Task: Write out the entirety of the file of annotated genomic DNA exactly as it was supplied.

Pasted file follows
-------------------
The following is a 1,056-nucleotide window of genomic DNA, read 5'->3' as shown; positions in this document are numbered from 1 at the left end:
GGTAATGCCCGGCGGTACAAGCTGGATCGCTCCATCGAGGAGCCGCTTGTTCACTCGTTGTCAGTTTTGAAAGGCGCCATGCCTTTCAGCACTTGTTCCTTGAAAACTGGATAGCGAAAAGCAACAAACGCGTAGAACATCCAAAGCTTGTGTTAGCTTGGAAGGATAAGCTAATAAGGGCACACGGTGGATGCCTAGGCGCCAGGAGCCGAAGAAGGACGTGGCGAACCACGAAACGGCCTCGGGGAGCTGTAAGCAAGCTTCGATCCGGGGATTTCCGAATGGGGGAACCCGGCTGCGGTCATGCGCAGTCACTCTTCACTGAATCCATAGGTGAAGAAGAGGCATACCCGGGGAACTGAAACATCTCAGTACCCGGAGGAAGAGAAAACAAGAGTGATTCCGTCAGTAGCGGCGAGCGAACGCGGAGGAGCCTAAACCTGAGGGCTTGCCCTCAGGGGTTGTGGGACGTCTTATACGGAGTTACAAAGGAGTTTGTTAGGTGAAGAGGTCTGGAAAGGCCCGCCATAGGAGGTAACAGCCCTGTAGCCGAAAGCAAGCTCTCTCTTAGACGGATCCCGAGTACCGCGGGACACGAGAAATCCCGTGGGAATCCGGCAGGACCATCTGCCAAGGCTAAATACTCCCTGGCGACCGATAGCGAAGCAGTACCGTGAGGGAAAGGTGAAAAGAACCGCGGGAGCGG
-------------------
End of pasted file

The following is a 1,056-nucleotide window of genomic DNA, read 5'->3' as shown; positions in this document are numbered from 1 at the left end:
GGTAATGCCCGGCGGTACAAGCTGGATCGCTCCATCGAGGAGCCGCTTGTTCACTCGTTGTCAGTTTTGAAAGGCGCCATGCCTTTCAGCACTTGTTCCTTGAAAACTGGATAGCGAAAAGCAACAAACGCGTAGAACATCCAAAGCTTGTGTTAGCTTGGAAGGATAAGCTAATAAGGGCACACGGTGGATGCCTAGGCGCCAGGAGCCGAAGAAGGACGTGGCGAACCACGAAACGGCCTCGGGGAGCTGTAAGCAAGCTTCGATCCGGGGATTTCCGAATGGGGGAACCCGGCTGCGGTCATGCGCAGTCACTCTTCACTGAATCCATAGGTGAAGAAGAGGCATACCCGGGGAACTGAAACATCTCAGTACCCGGAGGAAGAGAAAACAAGAGTGATTCCGTCAGTAGCGGCGAGCGAACGCGGAGGAGCCTAAACCTGAGGGCTTGCCCTCAGGGGTTGTGGGACGTCTTATACGGAGTTACAAAGGAGTTTGTTAGGTGAAGAGGTCTGGAAAGGCCCGCCATAGGAGGTAACAGCCCTGTAGCCGAAAGCAAGCTCTCTCTTAGACGGATCCCGAGTACCGCGGGACACGAGAAATCCCGTGGGAATCCGGCAGGACCATCTGCCAAGGCTAAATACTCCCTGGCGACCGATAGCGAAGCAGTACCGTGAGGGAAAGGTGAAAAGAACCGCGGGAGCGG